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Schematic outline of tumour cells preparation for identification and quantificationof phosphoproteins targets

Time scales and milestones

Milestones for completion of project

Research Activity of PhD Student

Estimated timescales

Scientific Outcomes

Project familiarization

Training in cell culture and maintenance of tumour cells, basic biochemistry training SDS-PAGE and western blotting, immunoprecipitation

Months 1-6

Training in, stable isotopic labelling by amino acid in cell culture and fluorescent labelling of cells and use of microscope. Labelleling of menigioma and schwannoma cells

Months 4-8

Preparation of menigioma and schwannoma cultures and treated tumour cells for phophoproteome analysis

Training in mass spectroscopy and MS on meningioma and schwannoma cultures

Month 6-20

Training in bioinformatics/mass spec analysis and analysis of data

Months 8-24

Identification and quantification of protein targets and their quantities in schwannoma and meningioma cells

Translation research: study the effect of novel inhibitors on phosphorylaton/kinase expression in schwannoma and meningioma cells,

Months 24-32

To identify the effects of novel compounds on tumour cell signalling

Write and submit thesis; final report and manuscripts to be submitted.

Months 32-36

Write up thesis

How this project fits into current research activities

This project is truly interdisciplinary. It combines the protein chemistry and proteomics expertise of PE with expertise in clinical neurobiology. Furthermore it is a truly translational neuroscience project as it is specifically focused on defining novel signalling pathway targets to inhibit by known and novel therapeutics, thus in line with one of PCMDs research focuses. OH has vast expertise in this field of research both at the clinical and biomedical research level. Our unique approach of using a human cell culture model and new modern drugs for which side effects are known and minor, allows us to translate successful drugs rather quickly into clinical trials. To this end, Peninsula Medical School has a fully accredited clinical trials unit. The PhD student will be jointly supervised by PE and OH. Director of studies is PE. The first 8 month the student will mainly work in Plymouth, thereafter mainly in Exeter and in year 3 likely at both localities.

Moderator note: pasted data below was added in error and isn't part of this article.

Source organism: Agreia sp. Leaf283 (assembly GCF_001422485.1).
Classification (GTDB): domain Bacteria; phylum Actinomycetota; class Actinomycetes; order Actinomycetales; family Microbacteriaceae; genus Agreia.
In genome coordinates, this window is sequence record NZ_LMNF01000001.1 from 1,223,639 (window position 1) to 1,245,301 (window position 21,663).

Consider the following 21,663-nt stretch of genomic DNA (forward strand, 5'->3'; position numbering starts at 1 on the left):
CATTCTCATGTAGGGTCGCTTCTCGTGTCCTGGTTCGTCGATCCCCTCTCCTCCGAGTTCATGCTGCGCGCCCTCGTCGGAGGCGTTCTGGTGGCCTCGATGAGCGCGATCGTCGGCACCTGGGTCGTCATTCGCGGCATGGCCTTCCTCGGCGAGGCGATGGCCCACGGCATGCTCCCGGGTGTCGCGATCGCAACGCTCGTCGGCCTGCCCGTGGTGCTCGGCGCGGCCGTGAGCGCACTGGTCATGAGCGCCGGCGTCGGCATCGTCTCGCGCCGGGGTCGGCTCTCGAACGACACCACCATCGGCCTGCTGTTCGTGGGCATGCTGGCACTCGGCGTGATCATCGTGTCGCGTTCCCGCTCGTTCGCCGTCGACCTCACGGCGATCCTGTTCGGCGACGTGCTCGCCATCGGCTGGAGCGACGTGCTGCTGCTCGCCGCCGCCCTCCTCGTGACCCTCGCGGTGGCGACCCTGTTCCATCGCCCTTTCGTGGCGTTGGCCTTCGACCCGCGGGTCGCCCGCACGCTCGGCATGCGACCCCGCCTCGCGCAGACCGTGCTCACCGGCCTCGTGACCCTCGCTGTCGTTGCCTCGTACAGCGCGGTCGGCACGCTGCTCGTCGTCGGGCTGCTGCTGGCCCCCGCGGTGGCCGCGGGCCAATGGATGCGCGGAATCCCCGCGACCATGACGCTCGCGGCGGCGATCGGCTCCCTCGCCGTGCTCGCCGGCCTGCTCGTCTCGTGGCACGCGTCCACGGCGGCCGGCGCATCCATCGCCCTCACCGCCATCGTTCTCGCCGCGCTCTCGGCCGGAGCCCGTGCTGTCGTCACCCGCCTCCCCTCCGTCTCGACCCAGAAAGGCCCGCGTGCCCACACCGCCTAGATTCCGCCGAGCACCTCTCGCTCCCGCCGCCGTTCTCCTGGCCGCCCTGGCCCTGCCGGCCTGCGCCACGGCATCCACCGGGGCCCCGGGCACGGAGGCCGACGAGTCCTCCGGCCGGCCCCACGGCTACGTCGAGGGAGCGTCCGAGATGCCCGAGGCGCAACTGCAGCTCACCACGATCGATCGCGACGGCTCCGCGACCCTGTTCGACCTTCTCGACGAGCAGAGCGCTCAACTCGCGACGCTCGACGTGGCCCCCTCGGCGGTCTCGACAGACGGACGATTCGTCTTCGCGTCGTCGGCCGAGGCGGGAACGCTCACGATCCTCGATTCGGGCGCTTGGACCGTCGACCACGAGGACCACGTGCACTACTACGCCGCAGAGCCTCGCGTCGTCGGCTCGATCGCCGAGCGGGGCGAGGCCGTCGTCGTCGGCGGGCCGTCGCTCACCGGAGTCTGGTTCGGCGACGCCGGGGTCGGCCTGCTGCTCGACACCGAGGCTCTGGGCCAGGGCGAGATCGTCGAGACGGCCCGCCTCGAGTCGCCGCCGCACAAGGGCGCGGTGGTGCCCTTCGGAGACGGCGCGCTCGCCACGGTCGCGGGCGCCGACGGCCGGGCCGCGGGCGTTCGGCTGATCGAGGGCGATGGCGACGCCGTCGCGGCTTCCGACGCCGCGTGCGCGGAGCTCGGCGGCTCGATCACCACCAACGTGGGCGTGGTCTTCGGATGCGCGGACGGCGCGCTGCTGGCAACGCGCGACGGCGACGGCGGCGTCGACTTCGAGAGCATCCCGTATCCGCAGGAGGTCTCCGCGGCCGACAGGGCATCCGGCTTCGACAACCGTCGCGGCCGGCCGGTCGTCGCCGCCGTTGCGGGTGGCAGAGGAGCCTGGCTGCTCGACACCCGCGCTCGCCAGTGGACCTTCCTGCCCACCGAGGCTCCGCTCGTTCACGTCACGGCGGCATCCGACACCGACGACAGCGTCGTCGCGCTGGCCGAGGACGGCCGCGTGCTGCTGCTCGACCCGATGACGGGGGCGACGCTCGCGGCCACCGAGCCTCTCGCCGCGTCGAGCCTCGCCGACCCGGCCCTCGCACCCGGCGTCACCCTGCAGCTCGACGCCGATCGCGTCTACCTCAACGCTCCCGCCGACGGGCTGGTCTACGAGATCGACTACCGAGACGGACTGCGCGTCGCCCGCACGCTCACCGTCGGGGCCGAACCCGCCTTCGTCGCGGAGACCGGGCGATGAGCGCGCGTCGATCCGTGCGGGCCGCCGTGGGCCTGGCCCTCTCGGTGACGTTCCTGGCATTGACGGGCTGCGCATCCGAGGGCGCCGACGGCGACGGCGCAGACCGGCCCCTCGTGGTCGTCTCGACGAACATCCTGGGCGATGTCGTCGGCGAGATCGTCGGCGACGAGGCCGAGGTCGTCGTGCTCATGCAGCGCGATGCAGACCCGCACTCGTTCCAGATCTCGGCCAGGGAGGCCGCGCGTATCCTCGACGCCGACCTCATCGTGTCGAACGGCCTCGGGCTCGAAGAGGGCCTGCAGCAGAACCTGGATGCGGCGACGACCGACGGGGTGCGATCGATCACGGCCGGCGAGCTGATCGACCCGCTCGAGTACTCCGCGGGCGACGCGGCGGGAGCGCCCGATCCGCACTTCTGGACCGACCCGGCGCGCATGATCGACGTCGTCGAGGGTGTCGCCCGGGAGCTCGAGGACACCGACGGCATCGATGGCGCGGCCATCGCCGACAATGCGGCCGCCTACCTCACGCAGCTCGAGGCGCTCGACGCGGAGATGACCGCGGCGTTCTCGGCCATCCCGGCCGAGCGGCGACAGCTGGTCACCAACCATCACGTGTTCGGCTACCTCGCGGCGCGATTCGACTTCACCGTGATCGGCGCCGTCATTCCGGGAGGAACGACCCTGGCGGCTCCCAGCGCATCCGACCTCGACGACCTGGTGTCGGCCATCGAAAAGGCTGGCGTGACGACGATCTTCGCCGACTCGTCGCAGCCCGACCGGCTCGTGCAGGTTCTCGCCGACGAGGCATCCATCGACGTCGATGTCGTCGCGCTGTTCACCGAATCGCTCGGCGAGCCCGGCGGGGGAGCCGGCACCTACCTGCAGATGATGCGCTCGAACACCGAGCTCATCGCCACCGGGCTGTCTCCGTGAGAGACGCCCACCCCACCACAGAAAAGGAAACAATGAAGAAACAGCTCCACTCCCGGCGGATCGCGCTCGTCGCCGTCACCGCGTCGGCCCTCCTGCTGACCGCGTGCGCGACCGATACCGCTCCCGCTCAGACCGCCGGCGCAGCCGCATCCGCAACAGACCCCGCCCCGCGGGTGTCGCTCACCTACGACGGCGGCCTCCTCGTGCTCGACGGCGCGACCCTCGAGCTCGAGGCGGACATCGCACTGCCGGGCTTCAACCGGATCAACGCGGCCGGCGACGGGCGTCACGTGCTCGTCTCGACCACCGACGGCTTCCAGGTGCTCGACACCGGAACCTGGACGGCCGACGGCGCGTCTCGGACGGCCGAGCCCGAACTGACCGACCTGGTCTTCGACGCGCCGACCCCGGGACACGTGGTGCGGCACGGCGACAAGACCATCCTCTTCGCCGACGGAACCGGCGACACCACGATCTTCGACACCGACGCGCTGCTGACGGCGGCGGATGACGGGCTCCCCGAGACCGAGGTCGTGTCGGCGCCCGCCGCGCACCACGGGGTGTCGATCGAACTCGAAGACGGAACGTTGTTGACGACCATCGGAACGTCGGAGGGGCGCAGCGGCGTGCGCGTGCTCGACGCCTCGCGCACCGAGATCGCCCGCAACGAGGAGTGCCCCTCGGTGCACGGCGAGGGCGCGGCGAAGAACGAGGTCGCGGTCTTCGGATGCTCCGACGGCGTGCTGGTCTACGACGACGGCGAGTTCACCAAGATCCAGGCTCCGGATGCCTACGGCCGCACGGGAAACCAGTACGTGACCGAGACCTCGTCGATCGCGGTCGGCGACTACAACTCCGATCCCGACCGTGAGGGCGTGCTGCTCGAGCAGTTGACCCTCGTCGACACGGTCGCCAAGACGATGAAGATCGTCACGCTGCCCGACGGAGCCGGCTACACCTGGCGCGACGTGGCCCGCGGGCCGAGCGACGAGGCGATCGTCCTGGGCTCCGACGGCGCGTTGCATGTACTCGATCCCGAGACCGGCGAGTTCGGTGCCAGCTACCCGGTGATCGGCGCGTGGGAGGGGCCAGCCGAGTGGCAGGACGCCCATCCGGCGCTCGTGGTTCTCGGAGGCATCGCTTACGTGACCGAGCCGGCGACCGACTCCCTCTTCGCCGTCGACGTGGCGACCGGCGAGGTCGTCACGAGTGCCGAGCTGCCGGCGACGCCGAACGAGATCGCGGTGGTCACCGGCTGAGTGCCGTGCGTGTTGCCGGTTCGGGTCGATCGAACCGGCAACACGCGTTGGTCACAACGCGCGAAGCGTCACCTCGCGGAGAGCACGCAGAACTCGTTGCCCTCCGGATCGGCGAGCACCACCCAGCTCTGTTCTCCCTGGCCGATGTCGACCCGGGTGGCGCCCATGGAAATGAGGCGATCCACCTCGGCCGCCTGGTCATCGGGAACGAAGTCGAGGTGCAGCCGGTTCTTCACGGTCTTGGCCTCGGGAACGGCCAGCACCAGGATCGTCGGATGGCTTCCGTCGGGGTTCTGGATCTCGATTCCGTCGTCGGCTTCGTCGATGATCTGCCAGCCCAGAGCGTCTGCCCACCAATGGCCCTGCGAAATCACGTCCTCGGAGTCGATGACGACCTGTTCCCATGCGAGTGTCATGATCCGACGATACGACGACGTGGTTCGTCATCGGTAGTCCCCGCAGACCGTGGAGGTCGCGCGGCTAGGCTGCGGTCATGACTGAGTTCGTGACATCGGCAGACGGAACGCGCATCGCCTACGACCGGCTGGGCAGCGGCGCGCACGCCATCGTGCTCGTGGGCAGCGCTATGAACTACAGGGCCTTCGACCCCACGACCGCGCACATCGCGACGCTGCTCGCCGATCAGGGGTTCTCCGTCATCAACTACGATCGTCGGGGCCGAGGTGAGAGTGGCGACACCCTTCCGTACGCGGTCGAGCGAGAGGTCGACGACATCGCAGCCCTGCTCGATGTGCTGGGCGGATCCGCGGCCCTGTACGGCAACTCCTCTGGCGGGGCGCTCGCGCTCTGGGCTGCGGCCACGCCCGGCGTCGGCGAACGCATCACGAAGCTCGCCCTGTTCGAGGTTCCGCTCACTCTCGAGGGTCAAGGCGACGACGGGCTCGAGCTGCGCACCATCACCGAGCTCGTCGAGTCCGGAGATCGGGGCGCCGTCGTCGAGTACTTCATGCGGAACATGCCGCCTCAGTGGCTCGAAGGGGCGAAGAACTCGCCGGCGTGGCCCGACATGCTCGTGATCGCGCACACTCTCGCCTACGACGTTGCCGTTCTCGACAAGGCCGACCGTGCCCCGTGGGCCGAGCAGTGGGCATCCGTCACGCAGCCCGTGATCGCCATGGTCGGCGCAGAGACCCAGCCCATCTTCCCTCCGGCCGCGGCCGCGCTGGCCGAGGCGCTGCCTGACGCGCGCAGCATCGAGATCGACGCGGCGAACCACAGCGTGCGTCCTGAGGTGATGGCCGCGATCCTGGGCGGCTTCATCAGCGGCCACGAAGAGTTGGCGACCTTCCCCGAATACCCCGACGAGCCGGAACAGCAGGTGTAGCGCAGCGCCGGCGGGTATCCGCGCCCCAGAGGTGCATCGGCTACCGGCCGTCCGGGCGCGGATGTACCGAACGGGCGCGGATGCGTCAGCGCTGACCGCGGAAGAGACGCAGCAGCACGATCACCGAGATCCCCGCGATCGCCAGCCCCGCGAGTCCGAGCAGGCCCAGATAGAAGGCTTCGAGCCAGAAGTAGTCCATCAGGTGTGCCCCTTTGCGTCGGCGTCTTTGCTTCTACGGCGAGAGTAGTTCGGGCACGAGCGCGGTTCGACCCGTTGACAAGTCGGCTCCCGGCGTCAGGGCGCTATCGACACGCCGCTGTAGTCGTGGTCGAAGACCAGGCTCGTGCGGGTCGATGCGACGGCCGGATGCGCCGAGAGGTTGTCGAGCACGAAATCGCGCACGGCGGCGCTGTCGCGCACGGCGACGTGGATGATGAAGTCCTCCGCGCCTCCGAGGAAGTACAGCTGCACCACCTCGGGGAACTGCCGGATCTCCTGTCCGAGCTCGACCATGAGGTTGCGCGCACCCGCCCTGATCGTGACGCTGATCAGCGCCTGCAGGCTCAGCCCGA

Additional consumable support

This work will require the use of contracted MS services and additional consumable money will be made available to cover the costs up of the analysis from the 'children's tumour foundation'.